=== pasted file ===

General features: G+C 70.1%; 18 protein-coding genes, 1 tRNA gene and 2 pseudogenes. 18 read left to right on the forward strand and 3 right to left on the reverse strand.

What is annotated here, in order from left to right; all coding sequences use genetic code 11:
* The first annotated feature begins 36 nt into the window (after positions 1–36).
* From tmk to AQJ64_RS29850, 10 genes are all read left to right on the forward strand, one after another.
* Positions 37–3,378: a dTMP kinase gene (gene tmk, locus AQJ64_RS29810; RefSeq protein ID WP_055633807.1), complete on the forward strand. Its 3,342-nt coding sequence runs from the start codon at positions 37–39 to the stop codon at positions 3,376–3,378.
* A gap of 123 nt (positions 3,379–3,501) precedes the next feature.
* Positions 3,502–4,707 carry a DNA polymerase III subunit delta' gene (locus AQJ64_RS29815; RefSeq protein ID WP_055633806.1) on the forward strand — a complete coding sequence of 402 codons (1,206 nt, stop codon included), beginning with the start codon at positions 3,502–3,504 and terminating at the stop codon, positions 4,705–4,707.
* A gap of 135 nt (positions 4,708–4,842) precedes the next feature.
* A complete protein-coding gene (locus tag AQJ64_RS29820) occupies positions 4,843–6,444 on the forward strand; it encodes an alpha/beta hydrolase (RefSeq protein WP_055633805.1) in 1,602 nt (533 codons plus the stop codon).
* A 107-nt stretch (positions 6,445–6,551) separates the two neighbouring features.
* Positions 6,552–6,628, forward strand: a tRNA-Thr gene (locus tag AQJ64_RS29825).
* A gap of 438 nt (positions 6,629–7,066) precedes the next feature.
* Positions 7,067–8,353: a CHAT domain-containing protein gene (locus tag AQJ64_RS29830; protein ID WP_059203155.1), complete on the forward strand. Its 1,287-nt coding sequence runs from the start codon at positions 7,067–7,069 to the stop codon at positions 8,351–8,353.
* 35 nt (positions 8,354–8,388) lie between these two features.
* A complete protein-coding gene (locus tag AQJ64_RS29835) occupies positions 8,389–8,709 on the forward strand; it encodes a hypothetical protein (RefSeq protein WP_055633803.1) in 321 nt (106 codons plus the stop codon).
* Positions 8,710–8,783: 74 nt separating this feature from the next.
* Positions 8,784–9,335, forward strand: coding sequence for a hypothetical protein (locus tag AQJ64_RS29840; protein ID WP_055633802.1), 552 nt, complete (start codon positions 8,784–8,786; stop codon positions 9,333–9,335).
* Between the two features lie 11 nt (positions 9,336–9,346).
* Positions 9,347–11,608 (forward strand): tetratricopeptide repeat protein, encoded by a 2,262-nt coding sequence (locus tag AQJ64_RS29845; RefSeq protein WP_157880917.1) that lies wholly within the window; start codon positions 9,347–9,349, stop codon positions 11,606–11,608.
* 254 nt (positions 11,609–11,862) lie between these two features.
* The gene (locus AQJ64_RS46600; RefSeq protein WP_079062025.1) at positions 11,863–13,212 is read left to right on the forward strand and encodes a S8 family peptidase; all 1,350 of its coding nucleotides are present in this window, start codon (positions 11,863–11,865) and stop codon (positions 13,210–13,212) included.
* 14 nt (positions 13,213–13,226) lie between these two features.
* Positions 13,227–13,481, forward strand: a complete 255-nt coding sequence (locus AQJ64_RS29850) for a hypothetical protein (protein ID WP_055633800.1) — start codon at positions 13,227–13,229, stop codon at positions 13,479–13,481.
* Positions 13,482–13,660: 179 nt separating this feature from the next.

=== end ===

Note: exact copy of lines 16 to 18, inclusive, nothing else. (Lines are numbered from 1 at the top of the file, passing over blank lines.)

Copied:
* Positions 8,710–8,783: 74 nt separating this feature from the next.
* Positions 8,784–9,335, forward strand: coding sequence for a hypothetical protein (locus tag AQJ64_RS29840; protein ID WP_055633802.1), 552 nt, complete (start codon positions 8,784–8,786; stop codon positions 9,333–9,335).
* Between the two features lie 11 nt (positions 9,336–9,346).